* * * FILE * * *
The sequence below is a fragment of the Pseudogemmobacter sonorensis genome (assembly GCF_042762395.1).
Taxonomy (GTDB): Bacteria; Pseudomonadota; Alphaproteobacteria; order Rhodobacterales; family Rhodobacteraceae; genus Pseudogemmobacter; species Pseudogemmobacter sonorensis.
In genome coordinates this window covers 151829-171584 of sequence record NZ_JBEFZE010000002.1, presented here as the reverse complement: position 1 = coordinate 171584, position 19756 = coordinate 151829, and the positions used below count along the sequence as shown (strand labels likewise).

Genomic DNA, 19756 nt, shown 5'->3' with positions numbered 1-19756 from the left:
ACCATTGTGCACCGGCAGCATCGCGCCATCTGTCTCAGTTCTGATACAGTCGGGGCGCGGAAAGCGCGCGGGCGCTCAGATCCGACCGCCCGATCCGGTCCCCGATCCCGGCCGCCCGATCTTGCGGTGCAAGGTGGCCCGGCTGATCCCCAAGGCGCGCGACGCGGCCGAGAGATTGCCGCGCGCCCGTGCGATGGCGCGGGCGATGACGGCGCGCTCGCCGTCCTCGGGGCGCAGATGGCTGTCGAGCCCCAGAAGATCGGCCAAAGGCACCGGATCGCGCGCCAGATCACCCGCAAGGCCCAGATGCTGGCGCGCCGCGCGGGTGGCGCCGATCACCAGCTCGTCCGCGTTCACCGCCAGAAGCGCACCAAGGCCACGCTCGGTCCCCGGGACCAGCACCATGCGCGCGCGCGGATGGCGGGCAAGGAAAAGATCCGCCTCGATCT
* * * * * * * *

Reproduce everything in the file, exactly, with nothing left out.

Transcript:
The sequence below is a fragment of the Pseudogemmobacter sonorensis genome (assembly GCF_042762395.1).
Taxonomy (GTDB): Bacteria; Pseudomonadota; Alphaproteobacteria; order Rhodobacterales; family Rhodobacteraceae; genus Pseudogemmobacter; species Pseudogemmobacter sonorensis.
In genome coordinates this window covers 151829-171584 of sequence record NZ_JBEFZE010000002.1, presented here as the reverse complement: position 1 = coordinate 171584, position 19756 = coordinate 151829, and the positions used below count along the sequence as shown (strand labels likewise).

Genomic DNA, 19756 nt, shown 5'->3' with positions numbered 1-19756 from the left:
ACCATTGTGCACCGGCAGCATCGCGCCATCTGTCTCAGTTCTGATACAGTCGGGGCGCGGAAAGCGCGCGGGCGCTCAGATCCGACCGCCCGATCCGGTCCCCGATCCCGGCCGCCCGATCTTGCGGTGCAAGGTGGCCCGGCTGATCCCCAAGGCGCGCGACGCGGCCGAGAGATTGCCGCGCGCCCGTGCGATGGCGCGGGCGATGACGGCGCGCTCGCCGTCCTCGGGGCGCAGATGGCTGTCGAGCCCCAGAAGATCGGCCAAAGGCACCGGATCGCGCGCCAGATCACCCGCAAGGCCCAGATGCTGGCGCGCCGCGCGGGTGGCGCCGATCACCAGCTCGTCCGCGTTCACCGCCAGAAGCGCACCAAGGCCACGCTCGGTCCCCGGGACCAGCACCATGCGCGCGCGCGGATGGCGGGCAAGGAAAAGATCCGCCTCGATCT